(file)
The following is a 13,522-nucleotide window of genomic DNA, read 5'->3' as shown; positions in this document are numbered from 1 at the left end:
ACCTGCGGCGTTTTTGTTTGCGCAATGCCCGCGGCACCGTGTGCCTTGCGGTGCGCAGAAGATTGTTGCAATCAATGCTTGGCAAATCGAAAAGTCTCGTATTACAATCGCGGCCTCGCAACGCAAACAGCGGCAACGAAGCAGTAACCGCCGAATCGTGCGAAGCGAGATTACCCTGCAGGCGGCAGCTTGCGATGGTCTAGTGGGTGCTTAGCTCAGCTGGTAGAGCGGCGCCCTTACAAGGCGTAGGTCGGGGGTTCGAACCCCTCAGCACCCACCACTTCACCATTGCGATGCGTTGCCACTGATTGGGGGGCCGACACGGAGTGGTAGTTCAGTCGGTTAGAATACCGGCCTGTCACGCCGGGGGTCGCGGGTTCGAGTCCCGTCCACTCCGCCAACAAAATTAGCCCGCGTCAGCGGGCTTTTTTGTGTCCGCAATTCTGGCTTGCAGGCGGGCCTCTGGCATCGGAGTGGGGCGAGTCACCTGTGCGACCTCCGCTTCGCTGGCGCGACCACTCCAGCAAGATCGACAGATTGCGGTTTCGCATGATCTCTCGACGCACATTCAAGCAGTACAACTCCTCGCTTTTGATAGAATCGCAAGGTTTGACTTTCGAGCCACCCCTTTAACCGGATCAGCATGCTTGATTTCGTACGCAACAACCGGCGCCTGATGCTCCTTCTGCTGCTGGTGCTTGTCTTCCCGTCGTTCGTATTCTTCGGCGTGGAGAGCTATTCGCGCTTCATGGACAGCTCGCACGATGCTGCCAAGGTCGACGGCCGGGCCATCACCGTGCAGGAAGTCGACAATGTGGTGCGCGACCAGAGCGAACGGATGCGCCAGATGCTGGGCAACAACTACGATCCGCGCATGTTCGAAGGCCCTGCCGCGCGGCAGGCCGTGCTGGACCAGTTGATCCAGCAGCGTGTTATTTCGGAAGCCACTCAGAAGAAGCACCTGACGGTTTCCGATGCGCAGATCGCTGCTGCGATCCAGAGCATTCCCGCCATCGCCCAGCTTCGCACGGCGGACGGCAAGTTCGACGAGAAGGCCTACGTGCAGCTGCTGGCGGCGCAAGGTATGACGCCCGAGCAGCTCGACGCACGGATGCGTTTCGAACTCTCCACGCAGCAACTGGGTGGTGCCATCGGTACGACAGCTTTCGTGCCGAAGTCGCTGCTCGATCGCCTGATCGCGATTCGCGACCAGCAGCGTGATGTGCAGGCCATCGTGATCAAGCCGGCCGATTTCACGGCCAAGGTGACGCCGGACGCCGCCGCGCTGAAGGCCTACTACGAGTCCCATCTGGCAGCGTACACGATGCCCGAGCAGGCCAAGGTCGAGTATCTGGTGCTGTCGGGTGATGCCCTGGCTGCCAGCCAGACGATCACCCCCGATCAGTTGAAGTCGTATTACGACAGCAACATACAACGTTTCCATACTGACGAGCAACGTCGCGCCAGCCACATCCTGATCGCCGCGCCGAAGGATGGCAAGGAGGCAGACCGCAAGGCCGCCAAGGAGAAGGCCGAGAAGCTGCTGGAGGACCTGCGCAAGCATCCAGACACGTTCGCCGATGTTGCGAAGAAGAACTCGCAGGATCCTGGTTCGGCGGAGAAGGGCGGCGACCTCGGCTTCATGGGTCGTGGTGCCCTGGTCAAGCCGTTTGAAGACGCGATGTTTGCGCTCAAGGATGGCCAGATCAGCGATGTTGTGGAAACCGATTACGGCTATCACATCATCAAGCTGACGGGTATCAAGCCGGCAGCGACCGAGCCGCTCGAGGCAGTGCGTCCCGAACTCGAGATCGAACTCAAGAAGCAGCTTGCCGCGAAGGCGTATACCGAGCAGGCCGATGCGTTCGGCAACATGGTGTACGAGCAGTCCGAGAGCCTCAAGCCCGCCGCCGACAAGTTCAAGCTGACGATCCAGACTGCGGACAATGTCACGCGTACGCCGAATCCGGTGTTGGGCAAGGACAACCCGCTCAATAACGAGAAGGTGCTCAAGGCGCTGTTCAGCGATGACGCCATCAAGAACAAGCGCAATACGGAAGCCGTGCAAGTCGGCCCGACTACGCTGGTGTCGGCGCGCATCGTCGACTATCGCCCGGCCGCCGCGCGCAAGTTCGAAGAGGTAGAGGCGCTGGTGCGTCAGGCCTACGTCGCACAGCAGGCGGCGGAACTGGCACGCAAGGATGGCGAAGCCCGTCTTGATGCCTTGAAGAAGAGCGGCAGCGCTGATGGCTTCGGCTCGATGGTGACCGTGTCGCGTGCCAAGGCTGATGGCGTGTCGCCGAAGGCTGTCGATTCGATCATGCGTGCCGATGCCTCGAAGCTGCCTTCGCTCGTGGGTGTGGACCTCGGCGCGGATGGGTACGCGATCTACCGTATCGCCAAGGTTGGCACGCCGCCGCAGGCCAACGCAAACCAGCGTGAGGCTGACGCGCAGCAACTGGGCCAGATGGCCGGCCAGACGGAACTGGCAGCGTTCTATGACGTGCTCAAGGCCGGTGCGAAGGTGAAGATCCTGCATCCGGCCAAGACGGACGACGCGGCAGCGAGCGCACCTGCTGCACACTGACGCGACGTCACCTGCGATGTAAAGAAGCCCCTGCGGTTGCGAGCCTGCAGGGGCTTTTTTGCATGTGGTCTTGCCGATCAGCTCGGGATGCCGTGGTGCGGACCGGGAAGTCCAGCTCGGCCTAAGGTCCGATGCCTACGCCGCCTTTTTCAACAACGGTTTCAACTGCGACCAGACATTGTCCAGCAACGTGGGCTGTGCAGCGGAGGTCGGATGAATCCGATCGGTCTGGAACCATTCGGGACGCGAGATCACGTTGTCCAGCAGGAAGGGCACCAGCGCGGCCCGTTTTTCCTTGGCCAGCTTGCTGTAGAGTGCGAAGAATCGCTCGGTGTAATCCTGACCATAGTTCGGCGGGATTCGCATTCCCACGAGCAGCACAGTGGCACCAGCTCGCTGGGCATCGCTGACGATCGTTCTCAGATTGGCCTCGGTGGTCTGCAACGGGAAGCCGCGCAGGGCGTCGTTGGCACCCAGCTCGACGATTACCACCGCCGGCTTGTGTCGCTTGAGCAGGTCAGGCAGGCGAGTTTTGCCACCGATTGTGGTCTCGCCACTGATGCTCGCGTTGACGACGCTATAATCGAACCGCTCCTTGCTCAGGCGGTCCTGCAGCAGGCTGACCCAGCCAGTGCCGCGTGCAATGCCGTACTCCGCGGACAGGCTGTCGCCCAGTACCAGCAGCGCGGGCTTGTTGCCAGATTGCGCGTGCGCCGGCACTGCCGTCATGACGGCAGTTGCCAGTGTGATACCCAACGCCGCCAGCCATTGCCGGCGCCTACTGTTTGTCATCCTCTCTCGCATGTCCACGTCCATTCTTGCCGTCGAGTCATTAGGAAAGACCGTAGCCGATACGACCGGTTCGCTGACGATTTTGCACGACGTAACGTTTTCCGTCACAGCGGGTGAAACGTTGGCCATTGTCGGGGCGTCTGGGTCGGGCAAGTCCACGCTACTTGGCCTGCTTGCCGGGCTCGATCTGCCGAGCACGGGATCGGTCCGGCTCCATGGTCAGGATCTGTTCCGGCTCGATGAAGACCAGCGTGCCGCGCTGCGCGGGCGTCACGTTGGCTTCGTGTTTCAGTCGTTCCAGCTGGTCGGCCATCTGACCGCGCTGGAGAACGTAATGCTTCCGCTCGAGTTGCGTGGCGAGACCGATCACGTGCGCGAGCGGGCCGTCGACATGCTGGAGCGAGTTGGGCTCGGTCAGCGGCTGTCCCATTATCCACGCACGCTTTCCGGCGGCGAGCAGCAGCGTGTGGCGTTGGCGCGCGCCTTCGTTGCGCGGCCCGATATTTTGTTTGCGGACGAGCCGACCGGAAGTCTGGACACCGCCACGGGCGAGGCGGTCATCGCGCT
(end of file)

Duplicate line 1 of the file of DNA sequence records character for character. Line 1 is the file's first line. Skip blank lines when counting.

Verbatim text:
The following is a 13,522-nucleotide window of genomic DNA, read 5'->3' as shown; positions in this document are numbered from 1 at the left end: